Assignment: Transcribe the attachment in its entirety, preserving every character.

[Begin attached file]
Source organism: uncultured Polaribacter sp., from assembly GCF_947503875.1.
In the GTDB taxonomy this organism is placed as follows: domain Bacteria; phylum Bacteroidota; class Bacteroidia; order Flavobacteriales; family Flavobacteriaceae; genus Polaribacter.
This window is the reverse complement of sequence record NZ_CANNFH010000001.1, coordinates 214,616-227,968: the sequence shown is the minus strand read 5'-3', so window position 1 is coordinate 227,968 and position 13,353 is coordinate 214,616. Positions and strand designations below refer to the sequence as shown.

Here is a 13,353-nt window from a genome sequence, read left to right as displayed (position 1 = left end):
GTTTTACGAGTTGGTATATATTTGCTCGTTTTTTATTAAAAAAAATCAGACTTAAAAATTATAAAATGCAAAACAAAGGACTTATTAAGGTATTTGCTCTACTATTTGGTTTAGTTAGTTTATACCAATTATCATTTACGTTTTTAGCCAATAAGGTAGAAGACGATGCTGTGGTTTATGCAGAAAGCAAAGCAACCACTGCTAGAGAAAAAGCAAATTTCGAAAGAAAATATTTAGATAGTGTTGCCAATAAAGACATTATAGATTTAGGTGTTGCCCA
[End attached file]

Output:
Source organism: uncultured Polaribacter sp., from assembly GCF_947503875.1.
In the GTDB taxonomy this organism is placed as follows: domain Bacteria; phylum Bacteroidota; class Bacteroidia; order Flavobacteriales; family Flavobacteriaceae; genus Polaribacter.
This window is the reverse complement of sequence record NZ_CANNFH010000001.1, coordinates 214,616-227,968: the sequence shown is the minus strand read 5'-3', so window position 1 is coordinate 227,968 and position 13,353 is coordinate 214,616. Positions and strand designations below refer to the sequence as shown.

Here is a 13,353-nt window from a genome sequence, read left to right as displayed (position 1 = left end):
GTTTTACGAGTTGGTATATATTTGCTCGTTTTTTATTAAAAAAAATCAGACTTAAAAATTATAAAATGCAAAACAAAGGACTTATTAAGGTATTTGCTCTACTATTTGGTTTAGTTAGTTTATACCAATTATCATTTACGTTTTTAGCCAATAAGGTAGAAGACGATGCTGTGGTTTATGCAGAAAGCAAAGCAACCACTGCTAGAGAAAAAGCAAATTTCGAAAGAAAATATTTAGATAGTGTTGCCAATAAAGACATTATAGATTTAGGTGTTGCCCA